And being trapped inside a Lego Factory over a long weekend with
                        plenty of Cheez-Its and Dr Pepper
            And the buzzy feeling you get when the person you have a crush on
                        crushes on you back.
            And sledding down a huge hill with your best friends until it’s cocoa time.
 
            And a wonderful, fumbly first kiss.
            And skiing black diamonds with your dad in Colorado.
            And a high school debate trip to New York City with fun but
                        slightly lax chaperones.
            And praising God at a retreat and finally getting how much He
                        loves you.
 
            And sitting around with your friends at college laughing until your
                        stomach hurts.
            And falling in love.
            And watching in person as the Yankees win the World Series…
                        again!
            And surprising your little sister by flying in for her college
                        graduation.
            And doing work that fulfills you and honors God.
            And dancing with your mom at your wedding.
            And holding your newborn baby.
            And giving that baby a bath and zipping hi up in footy pajamas.
 
            Okay, God? Good.

“Write a poem,” went on our “how to write column”, but I asked them to tell me what was going on in this poem. Who is Anna talking to? What is she doing?

We decided Anna is talking to God and that she’s telling him about the things Jack likes: Cheez-Its, Legos, Dr. Pepper – like a mother might tell a babysitter before she goes out for an evening. But she’s also sharing things she wanted him to experience: holding a newborn baby, dancing with her at his wedding, a first kiss. We realized that she’s releasing Jack to God, but it is not an easy release.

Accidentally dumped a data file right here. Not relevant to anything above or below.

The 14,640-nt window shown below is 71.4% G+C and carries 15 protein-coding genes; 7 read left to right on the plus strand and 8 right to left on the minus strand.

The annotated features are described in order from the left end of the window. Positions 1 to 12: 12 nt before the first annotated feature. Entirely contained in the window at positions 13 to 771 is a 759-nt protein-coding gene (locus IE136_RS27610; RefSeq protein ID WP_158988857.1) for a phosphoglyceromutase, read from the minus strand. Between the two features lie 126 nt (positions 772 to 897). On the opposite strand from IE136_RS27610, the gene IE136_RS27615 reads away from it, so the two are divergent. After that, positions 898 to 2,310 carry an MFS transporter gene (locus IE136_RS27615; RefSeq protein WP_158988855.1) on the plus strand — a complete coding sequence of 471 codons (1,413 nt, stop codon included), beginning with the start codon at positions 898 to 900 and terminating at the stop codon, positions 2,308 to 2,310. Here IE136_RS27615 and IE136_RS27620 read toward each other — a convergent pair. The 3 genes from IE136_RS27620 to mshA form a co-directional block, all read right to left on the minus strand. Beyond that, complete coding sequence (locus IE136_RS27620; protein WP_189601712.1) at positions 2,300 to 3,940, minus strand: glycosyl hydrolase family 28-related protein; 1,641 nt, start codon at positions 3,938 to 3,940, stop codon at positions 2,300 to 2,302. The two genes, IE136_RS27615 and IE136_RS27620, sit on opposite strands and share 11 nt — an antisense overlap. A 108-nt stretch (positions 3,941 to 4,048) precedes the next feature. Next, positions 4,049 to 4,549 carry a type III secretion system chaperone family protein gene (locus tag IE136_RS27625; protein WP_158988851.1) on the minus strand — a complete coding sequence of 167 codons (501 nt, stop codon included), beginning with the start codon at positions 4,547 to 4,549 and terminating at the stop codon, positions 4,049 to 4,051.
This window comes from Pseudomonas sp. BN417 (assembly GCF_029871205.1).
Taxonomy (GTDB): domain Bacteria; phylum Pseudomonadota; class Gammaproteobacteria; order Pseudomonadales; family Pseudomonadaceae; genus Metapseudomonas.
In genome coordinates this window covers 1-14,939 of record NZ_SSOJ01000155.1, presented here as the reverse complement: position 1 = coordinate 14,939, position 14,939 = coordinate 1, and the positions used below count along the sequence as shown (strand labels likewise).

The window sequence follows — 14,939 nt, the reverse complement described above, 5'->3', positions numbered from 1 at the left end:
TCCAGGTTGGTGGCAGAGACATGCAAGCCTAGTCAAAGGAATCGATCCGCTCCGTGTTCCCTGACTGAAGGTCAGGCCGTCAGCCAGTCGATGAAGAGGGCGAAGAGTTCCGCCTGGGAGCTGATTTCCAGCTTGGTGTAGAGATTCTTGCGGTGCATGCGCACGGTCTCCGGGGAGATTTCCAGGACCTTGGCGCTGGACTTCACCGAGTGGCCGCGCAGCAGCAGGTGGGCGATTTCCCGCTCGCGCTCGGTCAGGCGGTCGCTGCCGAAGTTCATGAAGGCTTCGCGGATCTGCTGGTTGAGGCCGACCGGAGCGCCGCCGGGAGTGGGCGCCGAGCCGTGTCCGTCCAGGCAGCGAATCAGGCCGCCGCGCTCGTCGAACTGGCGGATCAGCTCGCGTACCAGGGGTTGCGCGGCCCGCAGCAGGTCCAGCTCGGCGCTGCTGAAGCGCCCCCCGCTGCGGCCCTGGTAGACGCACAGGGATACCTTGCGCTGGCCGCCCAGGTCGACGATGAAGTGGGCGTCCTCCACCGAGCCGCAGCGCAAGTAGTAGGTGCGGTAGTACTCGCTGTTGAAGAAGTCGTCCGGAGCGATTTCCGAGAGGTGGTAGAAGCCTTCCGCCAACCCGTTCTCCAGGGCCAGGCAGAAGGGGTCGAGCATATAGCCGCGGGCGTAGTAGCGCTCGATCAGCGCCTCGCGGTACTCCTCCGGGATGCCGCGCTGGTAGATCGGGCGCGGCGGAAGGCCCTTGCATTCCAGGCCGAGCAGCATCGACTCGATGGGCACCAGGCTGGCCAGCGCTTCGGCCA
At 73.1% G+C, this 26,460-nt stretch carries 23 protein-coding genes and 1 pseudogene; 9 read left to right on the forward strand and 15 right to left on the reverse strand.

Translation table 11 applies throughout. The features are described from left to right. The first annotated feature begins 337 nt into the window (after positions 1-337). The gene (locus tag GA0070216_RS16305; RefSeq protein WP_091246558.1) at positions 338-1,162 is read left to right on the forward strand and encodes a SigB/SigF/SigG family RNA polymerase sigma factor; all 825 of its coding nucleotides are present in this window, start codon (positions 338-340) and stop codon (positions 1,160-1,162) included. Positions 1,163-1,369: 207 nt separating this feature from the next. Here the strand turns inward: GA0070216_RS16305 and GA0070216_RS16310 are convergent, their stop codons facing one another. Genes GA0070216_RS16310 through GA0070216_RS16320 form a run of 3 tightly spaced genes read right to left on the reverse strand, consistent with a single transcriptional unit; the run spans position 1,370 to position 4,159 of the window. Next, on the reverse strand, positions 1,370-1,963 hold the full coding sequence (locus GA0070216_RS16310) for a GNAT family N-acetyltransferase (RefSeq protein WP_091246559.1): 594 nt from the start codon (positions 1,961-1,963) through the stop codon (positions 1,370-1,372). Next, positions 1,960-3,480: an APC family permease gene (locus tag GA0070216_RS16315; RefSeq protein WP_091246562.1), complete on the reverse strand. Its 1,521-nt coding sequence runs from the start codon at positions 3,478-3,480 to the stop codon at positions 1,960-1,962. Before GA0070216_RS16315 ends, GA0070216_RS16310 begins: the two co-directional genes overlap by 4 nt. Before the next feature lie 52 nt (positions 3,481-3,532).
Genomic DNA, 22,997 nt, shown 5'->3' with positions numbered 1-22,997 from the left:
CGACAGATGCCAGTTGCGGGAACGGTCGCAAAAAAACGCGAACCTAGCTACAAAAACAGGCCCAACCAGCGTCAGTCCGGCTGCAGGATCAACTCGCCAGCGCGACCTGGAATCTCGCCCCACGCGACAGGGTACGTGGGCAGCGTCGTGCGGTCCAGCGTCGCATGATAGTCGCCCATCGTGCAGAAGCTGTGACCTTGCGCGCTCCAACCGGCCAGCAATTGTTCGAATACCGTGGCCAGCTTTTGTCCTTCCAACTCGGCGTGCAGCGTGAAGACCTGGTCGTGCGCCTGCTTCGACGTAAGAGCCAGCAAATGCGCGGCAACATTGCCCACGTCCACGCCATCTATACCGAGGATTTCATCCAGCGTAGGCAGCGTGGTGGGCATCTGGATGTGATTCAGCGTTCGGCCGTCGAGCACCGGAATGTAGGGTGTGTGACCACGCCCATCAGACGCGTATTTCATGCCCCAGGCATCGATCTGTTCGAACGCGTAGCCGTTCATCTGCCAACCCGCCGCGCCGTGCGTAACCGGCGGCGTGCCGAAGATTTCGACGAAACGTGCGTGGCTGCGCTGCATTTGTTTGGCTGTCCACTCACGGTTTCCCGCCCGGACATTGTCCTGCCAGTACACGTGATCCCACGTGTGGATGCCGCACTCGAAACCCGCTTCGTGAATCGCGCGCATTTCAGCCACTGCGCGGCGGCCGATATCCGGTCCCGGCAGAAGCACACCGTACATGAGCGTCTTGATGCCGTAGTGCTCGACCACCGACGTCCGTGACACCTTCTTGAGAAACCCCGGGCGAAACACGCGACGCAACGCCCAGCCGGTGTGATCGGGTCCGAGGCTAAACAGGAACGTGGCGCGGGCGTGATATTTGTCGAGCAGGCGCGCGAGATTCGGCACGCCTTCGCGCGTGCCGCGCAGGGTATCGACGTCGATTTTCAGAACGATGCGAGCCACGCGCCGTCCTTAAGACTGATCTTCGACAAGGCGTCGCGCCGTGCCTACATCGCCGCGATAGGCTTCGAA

Some of the students were uncomfortable with this idea that Anna was perhaps making demands of God, or questioning Him. Some of them wondered whether this was OK.

I told them what my mom told me when I was their age and said to her (through sobs because I was ashamed and scared) that I was angry at God (the reason I was mad has left me, but it probably had something to do with the existence of long division). “You can get mad at God,” she told me. “He can take it.”

I told the students that when they are frustrated, or sad, or angry, God already knows so they might as well write it so they can see that emotion on the page. Then they can name it. I think that’s what attentiveness looks like.

So with that, I had them write “Heaven Had Better Be” poems, and with their permission, I’m sharing some excerpts here:

“There’d better be no guilt, or sadness, or feeling my work’s incomplete…”

“Heaven had better be better than being given a home and parents…”